reticulated gold illusion cut - citrinereticulated gold illusion cut - citrine

Basic Rules for the Gem Cutting Business

What do you need to know about starting a gem cutting business? These basic rules cover topics from buying and cutting rough to getting along with people.

7 Minute Read

Many people have asked me for advice on getting into the gem cutting business. I've written a number of articles on the gem trade, but this one will focus on some basic rules you need to know before seriously considering becoming a professional faceter.
reticulated gold illusion cut - citrine
6.75-ct citrine, reticulated gold illusion cut. Photo by Jeff Graham.

Of course, these are my basic rules and my opinions based on my personal experiences. Others in the gem cutting business may disagree. (Some certainly will). However, I think you'll find my rules are mostly common sense and apply to real situations you'll face in this business.

Disregard them at your own risk.

Don't Be Rude

I can't stress this enough. If you break this simple rule — especially if you're a newcomer trying to get established — you won't succeed in the gem cutting business. You'd be surprised at how obnoxious many "wannabes" act at gem shows and trade events.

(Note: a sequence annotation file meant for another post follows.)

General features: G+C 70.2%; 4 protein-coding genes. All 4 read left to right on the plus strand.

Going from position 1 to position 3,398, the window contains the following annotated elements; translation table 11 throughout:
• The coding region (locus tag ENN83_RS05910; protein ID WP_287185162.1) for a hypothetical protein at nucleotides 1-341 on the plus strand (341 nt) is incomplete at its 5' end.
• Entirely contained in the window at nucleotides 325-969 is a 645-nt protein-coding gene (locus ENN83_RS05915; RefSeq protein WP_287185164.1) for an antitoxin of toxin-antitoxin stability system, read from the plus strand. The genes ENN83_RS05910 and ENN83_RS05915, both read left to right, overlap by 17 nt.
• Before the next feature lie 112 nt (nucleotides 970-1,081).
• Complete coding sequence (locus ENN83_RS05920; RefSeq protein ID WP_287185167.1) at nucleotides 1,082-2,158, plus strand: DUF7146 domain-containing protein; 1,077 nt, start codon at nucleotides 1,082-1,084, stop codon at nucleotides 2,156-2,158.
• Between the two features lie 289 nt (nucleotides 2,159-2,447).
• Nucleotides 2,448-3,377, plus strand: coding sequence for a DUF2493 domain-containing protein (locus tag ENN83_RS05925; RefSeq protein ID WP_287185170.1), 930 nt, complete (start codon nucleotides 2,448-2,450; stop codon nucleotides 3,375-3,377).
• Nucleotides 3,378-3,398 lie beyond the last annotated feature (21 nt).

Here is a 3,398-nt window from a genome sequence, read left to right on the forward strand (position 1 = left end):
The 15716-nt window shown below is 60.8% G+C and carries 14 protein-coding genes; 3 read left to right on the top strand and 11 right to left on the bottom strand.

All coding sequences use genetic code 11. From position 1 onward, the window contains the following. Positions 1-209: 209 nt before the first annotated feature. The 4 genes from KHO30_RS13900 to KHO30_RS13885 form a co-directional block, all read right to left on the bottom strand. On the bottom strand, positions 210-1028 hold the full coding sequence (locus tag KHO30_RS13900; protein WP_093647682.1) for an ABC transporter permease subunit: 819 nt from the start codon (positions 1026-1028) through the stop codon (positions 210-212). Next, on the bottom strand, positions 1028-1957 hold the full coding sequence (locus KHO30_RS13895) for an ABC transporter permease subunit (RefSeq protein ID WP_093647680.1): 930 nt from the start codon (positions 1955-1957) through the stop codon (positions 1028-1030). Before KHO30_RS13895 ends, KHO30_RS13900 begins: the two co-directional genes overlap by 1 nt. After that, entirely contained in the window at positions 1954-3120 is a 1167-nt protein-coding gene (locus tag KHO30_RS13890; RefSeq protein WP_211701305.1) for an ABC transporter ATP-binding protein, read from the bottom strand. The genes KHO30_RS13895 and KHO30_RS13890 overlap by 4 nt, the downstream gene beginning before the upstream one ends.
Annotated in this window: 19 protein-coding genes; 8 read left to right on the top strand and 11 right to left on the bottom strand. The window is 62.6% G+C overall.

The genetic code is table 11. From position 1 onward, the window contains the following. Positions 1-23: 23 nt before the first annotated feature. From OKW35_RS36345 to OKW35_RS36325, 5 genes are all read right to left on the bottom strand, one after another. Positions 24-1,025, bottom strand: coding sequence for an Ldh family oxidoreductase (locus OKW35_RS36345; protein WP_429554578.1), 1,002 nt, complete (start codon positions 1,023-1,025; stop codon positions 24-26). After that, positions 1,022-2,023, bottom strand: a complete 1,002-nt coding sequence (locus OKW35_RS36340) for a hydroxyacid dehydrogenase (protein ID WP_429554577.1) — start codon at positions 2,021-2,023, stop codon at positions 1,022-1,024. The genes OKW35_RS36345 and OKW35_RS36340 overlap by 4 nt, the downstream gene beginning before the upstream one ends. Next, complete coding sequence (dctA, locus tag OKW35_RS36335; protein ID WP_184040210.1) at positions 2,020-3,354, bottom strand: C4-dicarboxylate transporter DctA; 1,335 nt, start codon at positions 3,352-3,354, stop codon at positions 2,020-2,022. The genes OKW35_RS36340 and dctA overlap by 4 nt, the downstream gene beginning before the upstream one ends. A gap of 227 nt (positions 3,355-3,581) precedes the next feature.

My article on gem business etiquette covers this rule in depth. Read it carefully.

Why is this simple rule so important? Because people in the gem trade talk to each other all the time. Many are good friends and have done business for decades. Gem dealers network with each other. It's a small, tight community, too. Besides friendships and business associations, dealers often have bonds of family and marriage.

If you're getting into the gem cutting business, you're going to have to do business with gem rough dealers in person at gem shows. Therefore, if you insult Uncle Frank, he's going to tell his family and friends in the business, they'll tell their friends, and so on…. Sooner or later (usually very soon), you might find it hard to buy rough. When you inquire, it's unavailable, and when it's available, it's much more expensive. You'll be left out in the cold and wondering what happened.

The gem trade is a very people-oriented business. Rude behavior will severely limit your chances of success. 

The Gem Cutting Business Requires Time and Money

This is true for any business, but it's especially true for professional gem cutters. If you're not willing or able to make the financial and time commitments, don't bother. Just keep faceting as an enjoyable hobby.

Many people seem to think that running your own business means you only have to work half-days. That's actually true. When you start running your own business, you can even pick which 12 hours a day you want to work.

Believe me, you'll work 12-hour days, and it'll be a very rare weekend when you don't have something business-related that has to be done. In other words, plan on being a workaholic, at least during the start-up years.

Get Expert Business Advice

You'll need money not only for your gems but also to pay experts to help you.